Police lineups occur when an eyewitness attempts to pick out a criminal suspect from a group of other similar looking people. It can be a strong piece of evidence at a Colorado criminal jury trial.
Mistakes in the Lineup Process
Witness identifications are often unreliable because of issues with the police lineup. Certain procedures must be employed to prevent abuse of this method of identifying suspects.
Some of these include:
- ensuring the lineup is double-blind;
- separating multiple witnesses from each other; and
- having an eyewitness describe the suspect before the lineup.
Suppressing a Lineup
When a lineup is performed improperly, a motion to suppress evidence can be filed. This means that through a hearing:
- your attorney will present evidence
- that the lineup was improper, and
- the court will not permit the prosecutor to use it as evidence.
Below, our Colorado criminal defense lawyers discuss the following frequently asked questions about police lineups and witness IDs for Colorado residents:
- 1. What are the different types of pretrial lineups?
- 1.1 What is a live witness identification?
- 1.2 What is a photo lineup?
- 1.3 What is a “showup” or “accidental encounter?”
- 2. What are the legal requirements of a pretrial lineup?
- 3. Do I have the right to an attorney during a witness identification?
- 4. How can I challenge the procedures for a pretrial identification?
1. What are the different types of pretrial lineups?
When law enforcement is trying to get a witness to identify a potential suspect, they may use many different kinds of “lineups” in order to get a successful identification.
1.1 What is a live witness identification?
The method of witness identification most people are familiar with is the “live lineup.” In this type of identification:
- the witness views the suspect
- along with several other people
- whose physical appearance resembles that of the suspect’s.1
This type of process is most likely to be used when the suspect is already in custody or is willing to participate. The people who show up alongside the suspect are called “fillers.” Ideally, there are at least 6 fillers in addition to the suspect.2
1.2 What is a photo lineup?
A photo lineup occurs with the witness being shown pictures of the suspect and a number of other fillers (usually 6 in Colorado). The photos are usually:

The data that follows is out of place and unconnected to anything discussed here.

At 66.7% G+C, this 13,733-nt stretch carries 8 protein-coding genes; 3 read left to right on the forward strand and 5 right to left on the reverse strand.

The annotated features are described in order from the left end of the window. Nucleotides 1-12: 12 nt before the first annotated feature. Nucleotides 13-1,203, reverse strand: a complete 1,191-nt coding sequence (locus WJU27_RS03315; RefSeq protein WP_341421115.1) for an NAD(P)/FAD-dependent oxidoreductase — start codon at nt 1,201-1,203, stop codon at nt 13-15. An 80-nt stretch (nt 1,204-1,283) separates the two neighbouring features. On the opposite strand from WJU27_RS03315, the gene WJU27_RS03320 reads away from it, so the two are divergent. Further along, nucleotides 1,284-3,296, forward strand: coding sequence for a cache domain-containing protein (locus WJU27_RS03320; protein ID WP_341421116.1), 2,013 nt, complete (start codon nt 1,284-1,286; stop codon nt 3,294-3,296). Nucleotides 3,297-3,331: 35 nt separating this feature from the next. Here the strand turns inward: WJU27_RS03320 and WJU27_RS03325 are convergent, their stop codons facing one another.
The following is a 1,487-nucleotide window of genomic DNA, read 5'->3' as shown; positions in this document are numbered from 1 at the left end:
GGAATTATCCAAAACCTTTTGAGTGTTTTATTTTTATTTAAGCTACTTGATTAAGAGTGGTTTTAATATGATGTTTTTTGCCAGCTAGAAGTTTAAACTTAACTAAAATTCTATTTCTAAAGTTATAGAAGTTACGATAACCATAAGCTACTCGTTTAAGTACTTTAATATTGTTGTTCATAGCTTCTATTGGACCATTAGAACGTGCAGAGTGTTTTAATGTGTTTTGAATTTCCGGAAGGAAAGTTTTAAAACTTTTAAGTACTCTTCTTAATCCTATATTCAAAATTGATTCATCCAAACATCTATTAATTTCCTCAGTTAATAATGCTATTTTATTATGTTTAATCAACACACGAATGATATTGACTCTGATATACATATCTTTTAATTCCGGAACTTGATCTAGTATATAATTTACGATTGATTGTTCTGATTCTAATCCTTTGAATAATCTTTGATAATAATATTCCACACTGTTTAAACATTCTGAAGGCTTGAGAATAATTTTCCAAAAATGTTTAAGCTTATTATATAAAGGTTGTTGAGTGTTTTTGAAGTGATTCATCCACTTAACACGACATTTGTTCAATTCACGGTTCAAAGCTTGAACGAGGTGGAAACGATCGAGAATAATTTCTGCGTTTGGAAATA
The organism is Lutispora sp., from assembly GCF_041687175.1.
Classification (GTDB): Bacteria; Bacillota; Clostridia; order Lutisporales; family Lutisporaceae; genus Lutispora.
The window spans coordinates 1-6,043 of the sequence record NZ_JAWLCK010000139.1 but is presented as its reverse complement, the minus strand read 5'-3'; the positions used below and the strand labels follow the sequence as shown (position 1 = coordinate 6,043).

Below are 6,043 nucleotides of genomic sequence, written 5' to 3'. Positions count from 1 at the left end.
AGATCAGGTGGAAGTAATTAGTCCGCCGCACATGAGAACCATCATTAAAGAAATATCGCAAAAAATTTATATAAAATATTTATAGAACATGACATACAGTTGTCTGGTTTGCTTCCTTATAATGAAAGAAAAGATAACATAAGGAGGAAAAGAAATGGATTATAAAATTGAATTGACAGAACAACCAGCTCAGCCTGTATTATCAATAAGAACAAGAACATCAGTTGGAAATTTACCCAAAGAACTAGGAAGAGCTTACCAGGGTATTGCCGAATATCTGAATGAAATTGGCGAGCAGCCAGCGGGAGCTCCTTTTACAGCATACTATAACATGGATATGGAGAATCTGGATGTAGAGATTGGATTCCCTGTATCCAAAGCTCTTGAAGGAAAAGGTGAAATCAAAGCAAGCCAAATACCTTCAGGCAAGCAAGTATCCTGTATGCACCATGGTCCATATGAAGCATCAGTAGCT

- booking photos; or
- driver’s license photos.3
This process is usually used when:
- the suspect is not yet under arrest, or
- the suspect’s appearance has changed after the crime occurred.
While photos are often considered less reliable than a live identification, these can still be used in a Colorado criminal trial.
1.3 What is a “showup” or “accidental encounter?”
In this type of procedure, there are no fillers. The witness is shown only the suspect and asked whether he or she was the person who committed the alleged crime.4
While this method is permitted, it is considered one of the least reliable forms of identification because it is suggestive. However, juries are often given this evidence and told to consider it for what it is worth.
This method is highly suggestive, and it can be challenged at trial.
2. What are the legal requirements of a pretrial lineup?
Certain legal requirements are imposed upon these identification procedures in order to attempt to make them more reliable. However, human memory is not very reliable, especially when the person is under the stress of the incident that just occurred.5
In Colorado, certain requirements of these identification procedures are required in order for them to be admissible at trial.
2.1 Using Similar Looking Fillers
Due process of law requires that a lineup not be “impermissibly suggestive so as to create a likelihood of an unreliable identification.”6
Fillers in a live or photographic witness identification should use subjects reasonably the same in:
- appearance, and
Example: Misty was just robbed at gunpoint by a man she described as “African-American, tall, and skinny.” The police suspect Anthony of the crime (and he matches Misty’s description).